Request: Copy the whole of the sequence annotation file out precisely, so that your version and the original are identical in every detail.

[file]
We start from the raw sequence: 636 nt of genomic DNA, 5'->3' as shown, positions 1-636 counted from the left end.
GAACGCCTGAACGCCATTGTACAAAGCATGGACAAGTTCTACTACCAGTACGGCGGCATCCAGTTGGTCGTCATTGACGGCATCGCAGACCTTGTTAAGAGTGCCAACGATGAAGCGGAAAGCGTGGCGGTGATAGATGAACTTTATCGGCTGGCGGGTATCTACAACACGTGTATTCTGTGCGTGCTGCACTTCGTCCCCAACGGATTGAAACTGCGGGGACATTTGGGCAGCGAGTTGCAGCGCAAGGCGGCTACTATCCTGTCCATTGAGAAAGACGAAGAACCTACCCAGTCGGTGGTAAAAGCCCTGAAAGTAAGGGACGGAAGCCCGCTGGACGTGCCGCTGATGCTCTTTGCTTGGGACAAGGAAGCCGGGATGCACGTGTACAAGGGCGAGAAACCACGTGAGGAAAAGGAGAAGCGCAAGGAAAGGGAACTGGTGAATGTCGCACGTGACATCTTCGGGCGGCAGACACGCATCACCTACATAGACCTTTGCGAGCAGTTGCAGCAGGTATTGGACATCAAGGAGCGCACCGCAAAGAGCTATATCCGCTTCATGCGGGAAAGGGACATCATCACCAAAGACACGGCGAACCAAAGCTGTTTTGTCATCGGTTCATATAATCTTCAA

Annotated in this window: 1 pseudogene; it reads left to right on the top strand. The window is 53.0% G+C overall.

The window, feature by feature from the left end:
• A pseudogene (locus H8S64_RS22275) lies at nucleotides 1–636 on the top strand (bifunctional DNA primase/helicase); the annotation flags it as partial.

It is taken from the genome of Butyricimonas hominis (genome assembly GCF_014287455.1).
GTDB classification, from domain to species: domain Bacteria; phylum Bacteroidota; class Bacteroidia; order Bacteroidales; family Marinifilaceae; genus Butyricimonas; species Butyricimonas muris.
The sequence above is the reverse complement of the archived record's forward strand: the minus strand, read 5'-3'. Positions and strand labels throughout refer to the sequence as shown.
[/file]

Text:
We start from the raw sequence: 636 nt of genomic DNA, 5'->3' as shown, positions 1-636 counted from the left end.
GAACGCCTGAACGCCATTGTACAAAGCATGGACAAGTTCTACTACCAGTACGGCGGCATCCAGTTGGTCGTCATTGACGGCATCGCAGACCTTGTTAAGAGTGCCAACGATGAAGCGGAAAGCGTGGCGGTGATAGATGAACTTTATCGGCTGGCGGGTATCTACAACACGTGTATTCTGTGCGTGCTGCACTTCGTCCCCAACGGATTGAAACTGCGGGGACATTTGGGCAGCGAGTTGCAGCGCAAGGCGGCTACTATCCTGTCCATTGAGAAAGACGAAGAACCTACCCAGTCGGTGGTAAAAGCCCTGAAAGTAAGGGACGGAAGCCCGCTGGACGTGCCGCTGATGCTCTTTGCTTGGGACAAGGAAGCCGGGATGCACGTGTACAAGGGCGAGAAACCACGTGAGGAAAAGGAGAAGCGCAAGGAAAGGGAACTGGTGAATGTCGCACGTGACATCTTCGGGCGGCAGACACGCATCACCTACATAGACCTTTGCGAGCAGTTGCAGCAGGTATTGGACATCAAGGAGCGCACCGCAAAGAGCTATATCCGCTTCATGCGGGAAAGGGACATCATCACCAAAGACACGGCGAACCAAAGCTGTTTTGTCATCGGTTCATATAATCTTCAA

Annotated in this window: 1 pseudogene; it reads left to right on the top strand. The window is 53.0% G+C overall.

The window, feature by feature from the left end:
• A pseudogene (locus H8S64_RS22275) lies at nucleotides 1–636 on the top strand (bifunctional DNA primase/helicase); the annotation flags it as partial.

It is taken from the genome of Butyricimonas hominis (genome assembly GCF_014287455.1).
GTDB classification, from domain to species: domain Bacteria; phylum Bacteroidota; class Bacteroidia; order Bacteroidales; family Marinifilaceae; genus Butyricimonas; species Butyricimonas muris.
The sequence above is the reverse complement of the archived record's forward strand: the minus strand, read 5'-3'. Positions and strand labels throughout refer to the sequence as shown.